Biostar Racing B550GTQ

In addition to its ATX sized B550GTA, the Biostar Racing B550GTQ is a micro-ATX sized model with the same design and near-identical feature set of its larger sibling. Looking more like an entry-level offering, the biggest features include a pair of M.2 slots, six SATA ports, a Realtek Gigabit Ethernet controller and a Realtek ALC1150 HD audio codec.

Following a consistent black and grey theme throughout, the Biostar Racing B550GTQ is a micro-ATX model and includes two full-length PCIe slots. This includes the top slot which runs at PCIe 4.0 x16, while the second slot is locked to PCIe 3.0 x4. Complementing the full-length slots is a pair of PCIe 3.0 x1 slots. The board's storage consists of two PCIe slots and although Biostar is advertising both to feature support for PCIe 4.0 x4, it’s likely that only one of these will support Gen4, with the other supporting up to PCIe 3.0 x4 drives. There are also six SATA ports, with four right-angled and two straight-angled ports. The B550GTQ has four available memory slots, with support for up to DDR4-4400, with a maximum capacity of up to 128 GB.

The rear panel includes a single USB 3.2 G2 Type-C, one USB 3.2 G2 Type-A, four USB 3.2 G1 Type-A, and two USB 2.0 ports. Powering the single RJ45 port is a Realtek RTL8118AS Gigabit Ethernet controller, while the boards three 3.5 mm audio jacks are controlled by a Realtek ALC1150 HD audio codec. Biostar has included three video outputs with DVI-D, HDMI and DisplayPort, which gives users plenty of VGA options to consider if pairing up this board with a Ryzen APU. Finishing off the rear panel is a PS/2 keyboard and mouse combo port.

Biostar hasn’t unveiled pricing at present for either of its B550 models, but it’s likely the B550GTQ will cost under $100 based on the feature set in comparison to what other vendors are offering. Biostar is consistently using an older Realtek ALC1150 HD audio which was commonly found on motherboards around five years ago.

Biostar B550GTA GIGABYTE B550 Aorus Master


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  • Kougar - Tuesday, June 16, 2020 - link

    Most of these boards are a serious VRM upgrade over the B450 boards. If I was buying Ryzen right now I'd easily go B550 over X570.

    So, only the ASUS boards offer bios flashback? Seems like a cheaper, just as userful version of dual BIOS anyway.
  • Brane2 - Tuesday, June 16, 2020 - link

    Finally ONE mini-ITX board with 3-monitor output. Reply
  • Gigaplex - Tuesday, June 16, 2020 - link

    Colour me disappointed. I was hoping to do a mATX file server build using an APU. No support for existing APUs, no ETA on when consumers can buy the newer APUs, and most of these boards only have 4 SATA ports.

    I really don't want to have to buy a crappy NVIDIA 710 just to get it running.
  • mm0zct - Wednesday, June 17, 2020 - link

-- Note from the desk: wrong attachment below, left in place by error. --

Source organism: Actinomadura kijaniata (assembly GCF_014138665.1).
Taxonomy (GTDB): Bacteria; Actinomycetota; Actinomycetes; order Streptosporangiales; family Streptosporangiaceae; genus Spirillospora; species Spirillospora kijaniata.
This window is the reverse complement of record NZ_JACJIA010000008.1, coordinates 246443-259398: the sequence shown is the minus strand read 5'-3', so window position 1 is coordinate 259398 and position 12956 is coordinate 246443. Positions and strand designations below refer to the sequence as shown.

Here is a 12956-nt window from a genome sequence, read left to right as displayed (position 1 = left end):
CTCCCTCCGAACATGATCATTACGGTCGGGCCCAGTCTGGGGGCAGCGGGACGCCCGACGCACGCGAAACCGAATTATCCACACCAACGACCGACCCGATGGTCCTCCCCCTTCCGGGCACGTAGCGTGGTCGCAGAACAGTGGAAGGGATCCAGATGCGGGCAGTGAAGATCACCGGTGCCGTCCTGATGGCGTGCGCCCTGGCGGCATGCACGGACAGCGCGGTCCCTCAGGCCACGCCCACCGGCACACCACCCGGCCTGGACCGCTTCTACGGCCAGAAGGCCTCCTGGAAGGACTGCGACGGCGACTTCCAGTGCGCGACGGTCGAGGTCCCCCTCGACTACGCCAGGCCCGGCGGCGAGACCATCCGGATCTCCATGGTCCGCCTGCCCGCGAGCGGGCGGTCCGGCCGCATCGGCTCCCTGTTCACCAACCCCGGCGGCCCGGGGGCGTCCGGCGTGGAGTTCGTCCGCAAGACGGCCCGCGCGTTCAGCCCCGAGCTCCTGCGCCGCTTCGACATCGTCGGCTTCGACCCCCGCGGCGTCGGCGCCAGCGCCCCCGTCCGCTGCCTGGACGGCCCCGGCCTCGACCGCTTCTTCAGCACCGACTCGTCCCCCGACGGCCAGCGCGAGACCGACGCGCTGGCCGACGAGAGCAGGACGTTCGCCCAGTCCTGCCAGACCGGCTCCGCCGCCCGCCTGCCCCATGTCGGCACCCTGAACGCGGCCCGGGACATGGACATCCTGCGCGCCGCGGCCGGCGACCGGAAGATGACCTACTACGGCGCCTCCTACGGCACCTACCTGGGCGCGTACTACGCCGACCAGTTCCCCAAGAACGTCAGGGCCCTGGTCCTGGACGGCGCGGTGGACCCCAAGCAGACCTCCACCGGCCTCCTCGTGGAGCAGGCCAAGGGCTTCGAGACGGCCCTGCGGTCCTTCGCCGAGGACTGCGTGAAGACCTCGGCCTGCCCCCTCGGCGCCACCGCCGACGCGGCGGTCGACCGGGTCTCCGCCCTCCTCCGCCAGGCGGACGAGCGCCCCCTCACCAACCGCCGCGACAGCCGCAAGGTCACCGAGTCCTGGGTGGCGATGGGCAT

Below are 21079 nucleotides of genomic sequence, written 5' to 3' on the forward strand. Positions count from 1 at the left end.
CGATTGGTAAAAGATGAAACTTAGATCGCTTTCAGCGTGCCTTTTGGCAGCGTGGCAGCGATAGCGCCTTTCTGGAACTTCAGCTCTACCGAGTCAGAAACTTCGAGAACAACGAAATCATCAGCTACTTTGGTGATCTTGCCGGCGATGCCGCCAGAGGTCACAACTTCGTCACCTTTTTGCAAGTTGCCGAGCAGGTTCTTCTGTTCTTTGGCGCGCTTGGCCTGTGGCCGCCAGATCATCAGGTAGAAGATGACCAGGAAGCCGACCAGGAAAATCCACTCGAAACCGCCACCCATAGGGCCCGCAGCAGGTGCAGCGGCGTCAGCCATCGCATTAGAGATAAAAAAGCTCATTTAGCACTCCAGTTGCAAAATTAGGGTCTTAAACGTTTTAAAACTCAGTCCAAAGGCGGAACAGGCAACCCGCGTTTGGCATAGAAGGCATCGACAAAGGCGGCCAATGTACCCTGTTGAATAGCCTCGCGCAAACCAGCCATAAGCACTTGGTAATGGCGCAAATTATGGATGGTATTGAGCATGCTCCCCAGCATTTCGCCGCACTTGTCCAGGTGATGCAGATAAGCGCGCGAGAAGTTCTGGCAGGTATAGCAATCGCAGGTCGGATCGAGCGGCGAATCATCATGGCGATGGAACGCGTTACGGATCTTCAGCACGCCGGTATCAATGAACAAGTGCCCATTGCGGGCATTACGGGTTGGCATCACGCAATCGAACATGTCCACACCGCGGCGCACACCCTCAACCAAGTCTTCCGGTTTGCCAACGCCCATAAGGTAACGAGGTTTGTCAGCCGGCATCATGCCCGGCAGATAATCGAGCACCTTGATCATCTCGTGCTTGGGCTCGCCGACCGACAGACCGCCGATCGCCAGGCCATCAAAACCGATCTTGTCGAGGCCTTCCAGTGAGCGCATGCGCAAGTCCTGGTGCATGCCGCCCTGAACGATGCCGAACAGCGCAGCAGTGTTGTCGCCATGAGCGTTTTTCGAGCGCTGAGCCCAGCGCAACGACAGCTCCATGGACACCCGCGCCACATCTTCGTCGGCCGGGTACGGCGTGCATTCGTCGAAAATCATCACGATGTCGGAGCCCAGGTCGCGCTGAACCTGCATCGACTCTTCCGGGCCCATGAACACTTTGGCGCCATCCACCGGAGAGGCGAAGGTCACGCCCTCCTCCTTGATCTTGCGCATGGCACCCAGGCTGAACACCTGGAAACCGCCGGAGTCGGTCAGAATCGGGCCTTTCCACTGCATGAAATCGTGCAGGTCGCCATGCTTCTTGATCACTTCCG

If you're booting Linux, you might be able to get away with either a good old fashioned serial cable (a lot of boards still have a serial port header) or a USB-HDMI/VGA dongle, since these are supported by the mainline kernel. The main issue might jus tbe getting the BIOS to boot your install media, but a serial port might work still here.

    You could also just borrow a graphics card from any other system you own to do the initial install, and then let it run headlessly once it's up and running.
  • Gigaplex - Wednesday, June 17, 2020 - link

    I am booting Linux, and have tried completely headless in the past. It's not really worth the trouble (especially if I need to quickly diagnose issues), I'd rather just buy the crappy GPU. Reply
  • IBM760XL - Tuesday, June 16, 2020 - link

    I'm probably missing something, but what's the point of including HDMI/DP/DVI outputs if the boards don't support APUs? Aren't you going to need to use the output on your dGPU anyway?

    I appreciate the summaries on the last page, but wish it could be enhanced a bit. E.g. what's the cheapest board with 2.5G Ethernet? What are the cheapest boards in general? I probably wouldn't go with the cheapest one, but given the prices on a lot of these, it's likely I would choose one of the less expensive ones.
  • Gigaplex - Wednesday, June 17, 2020 - link

    They will support the Zen 2 APUs, which aren't out yet. Reply
  • IBM760XL - Tuesday, June 16, 2020 - link

    So checking my local store's inventory, they have 25 B550 boards in stock, of all varieties, but are completely sold out of both B450 and X570 (there are a few cheap A320 boards available as well, and nine TRX40 boards that start at $450).

    Something tells me Ryzen 3000 chips have been selling quicker than the motherboard manufacturers can keep up, and maybe that's part of the reason B550 prices are starting out high. If they're selling out, it makes sense for them to start with a higher MSRP, which they can always lower if demand falls.

    Unfortunately for AMD, if B450 doesn't come back in stock, that's going to hurt Ryzen 3000 sales. Intel mobo inventory is also a bit limited, but about half of the Intel models they offer are available, including some in that $75-$125 range, versus about 15% of the AMD models being in stock currently.
  • romrunning - Wednesday, June 17, 2020 - link

    I think the delays are all shipping-related. It's affecting all computer parts, like power supplies, motherboards, and the like. I wish a bunch of the mfgs would just pool resources to buy dedicated air cargo flights; maybe pooling will mitigate some of the losses on the lower margin items. Reply
  • Oxford Guy - Tuesday, June 16, 2020 - link

    "Most of these boards are a serious VRM upgrade over the B450 boards. If I was buying Ryzen right now I'd easily go B550 over X570."

    Why does that matter? Overclocking died with Zen, especially Zen 2.

    As long as it doesn't throttle, you're good.

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